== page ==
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August 29, 1967 - Image 37

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Publication:
Michigan Daily, 1967-08-29

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TUESDAY, AUGUST 2J, 196'7

THE MICHIGAN DAILY

TUESDAY, AUGUST 29, 1967 THE MICHIGAN DAILY

Saga

of

Catholepistemiad: 150

By STEPHEN WILDSTROM
The University of Michigan was
born out of a confluence of
dreams in the early 19th century.
First of all, there was the great
dream, the American Dream, the
dream of the Confederation Con-
gress for a vastly expanded coun-
try and an improved Northwest.
Congress took a step toward
realization of this dream in 1787
when the Northwest Ordinance
was passed, wisely declaring that
"schools and the means of edu-
cation shall forever be encour-

and is still remembered by the
maze of streets in downtown
Detroit.
Clearly, a new school in the
West required a new terminology
and Judge Woodward generously
provided it, The school was to be
called the Catholepistemiad of
Michigan, to be made up of 13
"didaxiim" of professorships with
the "didactor of Catholepiste-
mia," or universal science, to serve
as president.
Even the local Indian tribes
were caught up in the dream.
They gave the school three sec-

aged." tions of land "because their chil-
Pioneer settlers in the village of dren might want to go to college."
Detroit also had a dream of cre- It seems a shame that until this
ating an institution' of higher ed- year, these founders of the Uni-
ucation in the Territory of Mich- versity were all but forgotten by
igan. their dream-child. While later
Father Gabriel Richard, a Ro- University builders-Haven, Tap-
m;n Catholic priest; the Rev. pan, Angell-are well-remember-
John Monteith, Michigan's first ed, no fitting monuments to the
protestant minister; and Judge Rev. Monteith, who has a college
Augustus Woodward, a man of named after him at Wayne State
fertile mind and fantastic imag- University, Judge Woodward, who
ination, were three men who felt is recalled by Detroit's main street,
that Michigan should have a pub- or Fr. Richard, who has a park in
lic school system. They persuaded Detroit, has ever been erected at
and badgered the territorial gov- the University.
ernment until they received per- For the most part, the Cathole-
mission to proceed with their plan. pistemiad remained little more
Any project that the good judge than a dream. It was chartered in
undertook bore the clear stamp 1817 but was constantly on the
of his highly original mind. He verge of bankruptcy. It held very
laid out the first street plan for few classes of any sort and never
Detroit - strongly influenced by offered any courses on the college
L'Enfant's plan for Washington- level.

In 1821, the Catholepistemiad
folded and the territorial govern-
ment created a university in De-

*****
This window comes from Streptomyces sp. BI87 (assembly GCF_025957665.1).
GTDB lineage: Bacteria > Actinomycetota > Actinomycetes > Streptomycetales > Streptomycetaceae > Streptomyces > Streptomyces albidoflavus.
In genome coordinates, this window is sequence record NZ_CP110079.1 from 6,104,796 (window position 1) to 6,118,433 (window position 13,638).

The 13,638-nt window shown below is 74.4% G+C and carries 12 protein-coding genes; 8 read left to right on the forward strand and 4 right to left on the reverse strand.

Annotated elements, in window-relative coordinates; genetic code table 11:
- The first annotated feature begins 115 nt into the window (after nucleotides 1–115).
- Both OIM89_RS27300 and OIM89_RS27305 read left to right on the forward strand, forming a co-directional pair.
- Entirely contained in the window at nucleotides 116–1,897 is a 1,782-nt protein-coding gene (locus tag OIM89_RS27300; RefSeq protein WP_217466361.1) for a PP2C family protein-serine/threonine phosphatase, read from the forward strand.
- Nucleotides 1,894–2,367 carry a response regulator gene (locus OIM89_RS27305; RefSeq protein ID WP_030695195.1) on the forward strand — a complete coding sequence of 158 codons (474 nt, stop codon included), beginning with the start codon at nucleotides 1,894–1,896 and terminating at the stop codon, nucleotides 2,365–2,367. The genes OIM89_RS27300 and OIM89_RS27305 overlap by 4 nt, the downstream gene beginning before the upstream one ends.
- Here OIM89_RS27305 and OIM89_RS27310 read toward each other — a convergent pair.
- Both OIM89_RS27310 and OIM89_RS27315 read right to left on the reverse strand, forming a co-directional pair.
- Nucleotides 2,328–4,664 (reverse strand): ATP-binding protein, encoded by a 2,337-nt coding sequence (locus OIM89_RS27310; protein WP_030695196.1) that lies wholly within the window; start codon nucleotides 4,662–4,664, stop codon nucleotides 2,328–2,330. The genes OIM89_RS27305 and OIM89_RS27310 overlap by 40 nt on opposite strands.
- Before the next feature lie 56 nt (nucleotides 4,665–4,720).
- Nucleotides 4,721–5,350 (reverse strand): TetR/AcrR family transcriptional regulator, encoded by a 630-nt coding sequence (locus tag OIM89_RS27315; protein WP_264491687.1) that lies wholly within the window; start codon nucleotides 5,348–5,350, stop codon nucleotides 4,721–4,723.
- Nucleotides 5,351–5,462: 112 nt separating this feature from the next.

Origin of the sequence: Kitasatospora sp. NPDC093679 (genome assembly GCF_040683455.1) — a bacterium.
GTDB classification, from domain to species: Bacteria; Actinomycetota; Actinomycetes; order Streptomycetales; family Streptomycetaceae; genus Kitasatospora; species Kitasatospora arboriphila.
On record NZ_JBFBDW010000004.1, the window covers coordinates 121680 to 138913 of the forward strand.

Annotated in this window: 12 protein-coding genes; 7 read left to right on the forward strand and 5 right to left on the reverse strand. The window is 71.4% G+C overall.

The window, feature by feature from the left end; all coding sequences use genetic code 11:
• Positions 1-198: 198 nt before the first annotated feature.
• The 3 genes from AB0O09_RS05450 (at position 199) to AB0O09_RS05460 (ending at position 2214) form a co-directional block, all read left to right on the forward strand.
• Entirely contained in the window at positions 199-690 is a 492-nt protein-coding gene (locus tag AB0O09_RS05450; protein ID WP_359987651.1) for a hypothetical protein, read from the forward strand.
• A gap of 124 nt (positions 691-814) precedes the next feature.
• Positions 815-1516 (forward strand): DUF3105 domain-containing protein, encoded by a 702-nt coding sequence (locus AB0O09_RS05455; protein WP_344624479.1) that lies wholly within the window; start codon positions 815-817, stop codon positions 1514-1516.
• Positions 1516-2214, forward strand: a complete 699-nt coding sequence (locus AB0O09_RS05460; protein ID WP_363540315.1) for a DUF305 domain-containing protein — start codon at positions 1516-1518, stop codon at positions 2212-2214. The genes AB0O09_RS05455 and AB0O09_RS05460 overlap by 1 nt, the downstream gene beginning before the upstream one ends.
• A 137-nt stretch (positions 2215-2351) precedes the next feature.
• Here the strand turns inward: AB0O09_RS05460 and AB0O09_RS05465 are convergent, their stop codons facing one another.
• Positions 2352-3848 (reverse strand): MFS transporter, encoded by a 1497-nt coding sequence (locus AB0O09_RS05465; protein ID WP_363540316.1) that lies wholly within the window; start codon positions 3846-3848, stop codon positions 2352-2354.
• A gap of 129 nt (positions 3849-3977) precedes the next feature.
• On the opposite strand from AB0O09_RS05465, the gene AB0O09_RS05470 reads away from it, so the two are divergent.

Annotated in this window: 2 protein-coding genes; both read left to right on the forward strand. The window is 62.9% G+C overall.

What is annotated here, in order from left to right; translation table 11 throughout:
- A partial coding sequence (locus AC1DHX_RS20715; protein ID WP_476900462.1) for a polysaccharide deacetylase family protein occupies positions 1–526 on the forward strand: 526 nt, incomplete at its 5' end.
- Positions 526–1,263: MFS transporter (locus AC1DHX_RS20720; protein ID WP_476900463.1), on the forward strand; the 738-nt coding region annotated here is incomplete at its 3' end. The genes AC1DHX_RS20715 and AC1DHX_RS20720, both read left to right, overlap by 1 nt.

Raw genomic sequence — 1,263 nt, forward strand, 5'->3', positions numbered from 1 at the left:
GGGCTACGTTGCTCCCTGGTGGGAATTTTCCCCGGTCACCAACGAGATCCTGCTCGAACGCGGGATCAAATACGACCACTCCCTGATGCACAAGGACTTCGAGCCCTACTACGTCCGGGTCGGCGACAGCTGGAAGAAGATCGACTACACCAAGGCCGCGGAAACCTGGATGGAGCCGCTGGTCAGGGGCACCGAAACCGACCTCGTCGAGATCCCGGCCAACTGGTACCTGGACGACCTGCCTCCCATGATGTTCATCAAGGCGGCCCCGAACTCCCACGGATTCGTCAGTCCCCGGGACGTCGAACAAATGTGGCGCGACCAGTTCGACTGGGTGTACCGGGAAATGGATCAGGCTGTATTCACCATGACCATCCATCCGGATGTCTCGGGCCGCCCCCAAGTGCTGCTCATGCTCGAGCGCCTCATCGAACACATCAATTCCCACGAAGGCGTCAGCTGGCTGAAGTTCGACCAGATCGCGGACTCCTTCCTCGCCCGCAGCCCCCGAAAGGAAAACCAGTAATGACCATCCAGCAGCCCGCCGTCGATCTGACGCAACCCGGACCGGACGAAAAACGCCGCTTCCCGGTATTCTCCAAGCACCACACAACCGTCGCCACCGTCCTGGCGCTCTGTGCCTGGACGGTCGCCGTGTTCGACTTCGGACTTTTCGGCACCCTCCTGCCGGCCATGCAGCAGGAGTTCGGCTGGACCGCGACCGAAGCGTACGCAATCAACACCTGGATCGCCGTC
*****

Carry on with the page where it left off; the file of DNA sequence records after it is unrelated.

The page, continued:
troit as its legal successor. How-
ever, like its predecessor, the uni-
versity never got off the ground
and never- offered any college-
level courses.
Finally, in 1837, the University
as we know it was born in Ann
Arbor with the admission of Mich-
igan into the Union and the es-
tablishment of the Board of Re-
gents.
The new school needed a site
and some enterprising local land
speculators offered two 40-acre
tracts to the Regents. One was in
the gentle hills along the Huron
River. now the site of North Cam-
pus, and the other was a square
of spent farmland just east of
the tiny settlement. For reasons
of their own, the Regents chose
the barren piece that is now the
Diag.
The perennial financial prob-
lems still plagued the school and
no construction was started until
1840 when four houses for pro-
fessors were built. One of these
forms the core of the President's
House on South University, mak-
ing that the oldest building on
campus and one of the oldest in
the state.
It was 1841 when the University
of Michigan finally got down to
the business of educating stu-
dents. The first class consisted of

Angell

seven students taught by a faculty
of two. For a $10 entrance fee,
these first students were entitled
to be awakened every morning
at 5:30 for compulsory chapel.
In the summer of 1852, an event
that was to have a lasting effect
on the development of the Uni-
vest took place. A distinguished
Eastern educator, Dr. Henry Philip
Tappan, became president. Tap-
pan brought with him a com-
mitment to the Prussian system of
eduatina system dedicated to
ectures and research raher than
the English system 'of tutorials
and residential colleges.
Tappan was convinced that re-
search was a vital part of a uni-
versity, largely a new concept in
Michigan. He also abolished the
residential arrangements that had
been in effect since 1841 and stu-
dents were given their introduc-
tiori to Ann Arbor landlords.
The 19th century was largely
a period of quiet, steady growth
for the University. The major con-
troversy was a long-running feud
between the Legislature and the
University over the teaching of
homeopathy, a long extinct form
of medical practice. The Legisla-
ture insisted that that a chair
of homeopathy be established in
the medical school and the Uni-
versity, ignoring annual threats of
being cut off without a penny,
steadfastly refused. The chair
never was established.
Although political protests were
virtually unheard of until World
War . I, the students were not
really a passive lot. Their favorite
stunt was crashing the gates of
any circus that dared to come to
town and raising as much hell as
they could get away with.

Early 'U' Building on the Newly-Opened Ann Arbor Campus

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